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Editorial: Arena a once-in-a-generation opportunity22 March 2010 | In the News
Architect Barry Johns is to be commended for contributing his time and expertise to the public discussion now underway about the proposed Edmonton Arena District. In his article last Saturday in this space, "Is 104th Avenue best place for new arena?" Johns rightly states: "What must occur before any concerns are expressed about the financial model is a comprehensive planning and design analysis that takes into account all of the principles that make our cities vibrant, livable and sustainable."
We agree wholeheartedly, and can assure him and others that such a process has been underway in various forms for a number of years. In the broadest sense, this began with the City of Edmonton's Municipal Development Plan, which declares its support for "...a more compact and urban form [that] strengthens the downtown as the centre of art, culture, entertainment, employment and transit for the city and region." This work was carried forward in 2007 and 2008 by Mayor Stephen Mandel's Leadership Committee for a New Sports/Entertainment District for Edmonton, and by Mark Rosentraub, a leading expert on the power of sports and entertainment districts to revitalize urban centres.
A copy of the leadership committee's report and Rosentraub's research paper, titled "Sports Facilities, A New Arena In Edmonton and The Opportunities for Development and A City's Image: Lessons from Successful Experiences," are available on our website at www.revitalizedowntown.ca.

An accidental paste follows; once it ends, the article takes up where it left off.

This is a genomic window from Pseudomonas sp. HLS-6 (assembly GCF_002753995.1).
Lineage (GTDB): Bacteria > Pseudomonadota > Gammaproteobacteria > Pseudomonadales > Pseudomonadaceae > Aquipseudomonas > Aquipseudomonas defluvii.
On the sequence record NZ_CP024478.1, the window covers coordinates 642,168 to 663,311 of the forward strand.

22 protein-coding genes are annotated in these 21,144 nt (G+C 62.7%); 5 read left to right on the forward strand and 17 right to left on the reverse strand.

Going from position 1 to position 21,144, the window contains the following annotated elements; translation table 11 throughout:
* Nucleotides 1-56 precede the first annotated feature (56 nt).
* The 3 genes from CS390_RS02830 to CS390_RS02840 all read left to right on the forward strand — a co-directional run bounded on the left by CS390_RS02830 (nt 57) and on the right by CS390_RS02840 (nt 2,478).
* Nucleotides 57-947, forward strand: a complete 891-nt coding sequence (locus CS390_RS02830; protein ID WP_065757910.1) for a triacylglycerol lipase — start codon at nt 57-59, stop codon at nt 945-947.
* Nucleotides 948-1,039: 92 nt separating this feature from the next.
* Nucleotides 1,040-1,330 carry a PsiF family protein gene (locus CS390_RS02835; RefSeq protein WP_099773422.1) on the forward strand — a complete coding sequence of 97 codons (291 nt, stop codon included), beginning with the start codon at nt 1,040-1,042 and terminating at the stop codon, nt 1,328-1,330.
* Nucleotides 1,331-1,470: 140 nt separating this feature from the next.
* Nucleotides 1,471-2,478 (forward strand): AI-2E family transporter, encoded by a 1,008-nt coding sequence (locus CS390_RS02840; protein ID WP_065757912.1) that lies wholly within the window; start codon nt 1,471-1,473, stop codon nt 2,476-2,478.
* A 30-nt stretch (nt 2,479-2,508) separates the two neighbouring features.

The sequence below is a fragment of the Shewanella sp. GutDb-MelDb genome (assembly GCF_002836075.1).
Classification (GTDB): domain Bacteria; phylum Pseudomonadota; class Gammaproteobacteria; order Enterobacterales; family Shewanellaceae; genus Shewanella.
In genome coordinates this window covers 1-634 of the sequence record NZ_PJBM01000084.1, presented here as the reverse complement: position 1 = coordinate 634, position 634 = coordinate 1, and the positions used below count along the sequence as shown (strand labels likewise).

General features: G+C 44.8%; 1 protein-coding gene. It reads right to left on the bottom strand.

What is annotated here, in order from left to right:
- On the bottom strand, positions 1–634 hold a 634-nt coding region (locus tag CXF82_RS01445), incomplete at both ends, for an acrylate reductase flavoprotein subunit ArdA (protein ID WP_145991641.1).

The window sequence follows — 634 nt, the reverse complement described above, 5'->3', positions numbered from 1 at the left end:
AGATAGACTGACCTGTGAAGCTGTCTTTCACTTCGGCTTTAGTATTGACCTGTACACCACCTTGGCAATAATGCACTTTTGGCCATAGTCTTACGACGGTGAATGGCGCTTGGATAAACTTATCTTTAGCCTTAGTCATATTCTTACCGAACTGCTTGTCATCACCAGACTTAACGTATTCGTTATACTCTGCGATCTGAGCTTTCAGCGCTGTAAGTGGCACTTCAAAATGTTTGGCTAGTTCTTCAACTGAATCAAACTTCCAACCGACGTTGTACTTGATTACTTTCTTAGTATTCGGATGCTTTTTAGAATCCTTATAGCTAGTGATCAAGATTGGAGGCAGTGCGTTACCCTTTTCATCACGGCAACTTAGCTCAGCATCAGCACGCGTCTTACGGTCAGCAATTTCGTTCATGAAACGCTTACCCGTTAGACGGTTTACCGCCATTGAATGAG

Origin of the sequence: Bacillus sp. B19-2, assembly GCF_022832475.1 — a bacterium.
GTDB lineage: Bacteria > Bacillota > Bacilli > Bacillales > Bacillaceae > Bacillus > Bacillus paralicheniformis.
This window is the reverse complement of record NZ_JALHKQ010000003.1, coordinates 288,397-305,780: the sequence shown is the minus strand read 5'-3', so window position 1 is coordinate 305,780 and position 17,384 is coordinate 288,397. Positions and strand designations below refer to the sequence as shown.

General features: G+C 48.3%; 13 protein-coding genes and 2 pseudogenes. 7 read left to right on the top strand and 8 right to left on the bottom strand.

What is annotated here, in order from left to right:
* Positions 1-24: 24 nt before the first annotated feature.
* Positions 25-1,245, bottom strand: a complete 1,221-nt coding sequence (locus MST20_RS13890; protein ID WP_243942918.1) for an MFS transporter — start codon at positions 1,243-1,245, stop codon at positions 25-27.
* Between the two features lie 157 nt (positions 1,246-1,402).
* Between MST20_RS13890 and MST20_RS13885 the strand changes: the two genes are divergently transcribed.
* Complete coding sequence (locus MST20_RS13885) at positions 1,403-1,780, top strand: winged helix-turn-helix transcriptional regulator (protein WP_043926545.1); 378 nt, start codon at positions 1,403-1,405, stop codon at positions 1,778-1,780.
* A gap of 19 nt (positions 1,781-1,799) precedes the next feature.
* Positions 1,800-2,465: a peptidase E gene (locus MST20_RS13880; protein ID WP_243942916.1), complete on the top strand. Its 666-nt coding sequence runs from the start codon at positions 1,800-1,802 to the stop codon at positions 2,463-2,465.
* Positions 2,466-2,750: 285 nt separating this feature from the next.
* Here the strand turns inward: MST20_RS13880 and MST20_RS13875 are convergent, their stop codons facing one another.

These three documents represent years of study and analysis, and have formed the foundation of our own work at the Katz Group. Over the past two years we have worked closely with developers, urban planners, civil engineers, traffic consultants, arena programming experts and others at firms like AEG, Stantec, Bunt & Associates, Rossetti and Icon Venue Group, as well as the City of Edmonton's Planning Department. We have also been engaged in an ongoing and increasingly active set of discussions across the community. Our goal from the outset has been to design a district that is livable, walkable and sustainable, well-integrated with the downtown core, complimentary to the surrounding neighbourhoods; and accessible by foot, car and mass transit.
In this regard, Johns is mistaken when he says the proposed new arena site has no LRT access and "must rely on automobile traffic for its success". Quite the opposite, the proposed site can be connected via the Pedway to the high-density core of downtown and sits within a 10-minute walk of MacEwan University's growing campus, the thriving Warehouse District, Epcor Tower, City Hall, the Alberta Art Gallery and other civic and cultural institutions. Livability and foot traffic will be further enhanced by the plans we and others have for new student housing and residential units on and around the site.